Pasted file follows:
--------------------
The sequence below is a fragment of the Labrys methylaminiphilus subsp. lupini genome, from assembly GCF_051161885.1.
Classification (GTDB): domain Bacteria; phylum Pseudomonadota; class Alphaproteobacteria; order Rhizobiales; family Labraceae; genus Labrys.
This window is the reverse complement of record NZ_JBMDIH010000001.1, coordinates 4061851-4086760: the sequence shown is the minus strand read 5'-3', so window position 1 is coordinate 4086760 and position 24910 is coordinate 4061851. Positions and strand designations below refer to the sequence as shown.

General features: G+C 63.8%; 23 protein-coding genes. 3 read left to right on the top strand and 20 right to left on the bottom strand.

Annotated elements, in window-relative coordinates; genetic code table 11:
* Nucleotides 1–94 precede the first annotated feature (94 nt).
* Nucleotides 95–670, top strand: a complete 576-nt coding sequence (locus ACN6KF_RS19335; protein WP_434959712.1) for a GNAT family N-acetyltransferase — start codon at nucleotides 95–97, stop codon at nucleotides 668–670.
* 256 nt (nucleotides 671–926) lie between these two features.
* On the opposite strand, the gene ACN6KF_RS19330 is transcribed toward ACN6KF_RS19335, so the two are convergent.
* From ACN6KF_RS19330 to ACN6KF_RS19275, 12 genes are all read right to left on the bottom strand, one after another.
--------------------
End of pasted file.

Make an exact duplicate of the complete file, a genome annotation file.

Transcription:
The sequence below is a fragment of the Labrys methylaminiphilus subsp. lupini genome, from assembly GCF_051161885.1.
Classification (GTDB): domain Bacteria; phylum Pseudomonadota; class Alphaproteobacteria; order Rhizobiales; family Labraceae; genus Labrys.
This window is the reverse complement of record NZ_JBMDIH010000001.1, coordinates 4061851-4086760: the sequence shown is the minus strand read 5'-3', so window position 1 is coordinate 4086760 and position 24910 is coordinate 4061851. Positions and strand designations below refer to the sequence as shown.

General features: G+C 63.8%; 23 protein-coding genes. 3 read left to right on the top strand and 20 right to left on the bottom strand.

Annotated elements, in window-relative coordinates; genetic code table 11:
* Nucleotides 1–94 precede the first annotated feature (94 nt).
* Nucleotides 95–670, top strand: a complete 576-nt coding sequence (locus ACN6KF_RS19335; protein WP_434959712.1) for a GNAT family N-acetyltransferase — start codon at nucleotides 95–97, stop codon at nucleotides 668–670.
* 256 nt (nucleotides 671–926) lie between these two features.
* On the opposite strand, the gene ACN6KF_RS19330 is transcribed toward ACN6KF_RS19335, so the two are convergent.
* From ACN6KF_RS19330 to ACN6KF_RS19275, 12 genes are all read right to left on the bottom strand, one after another.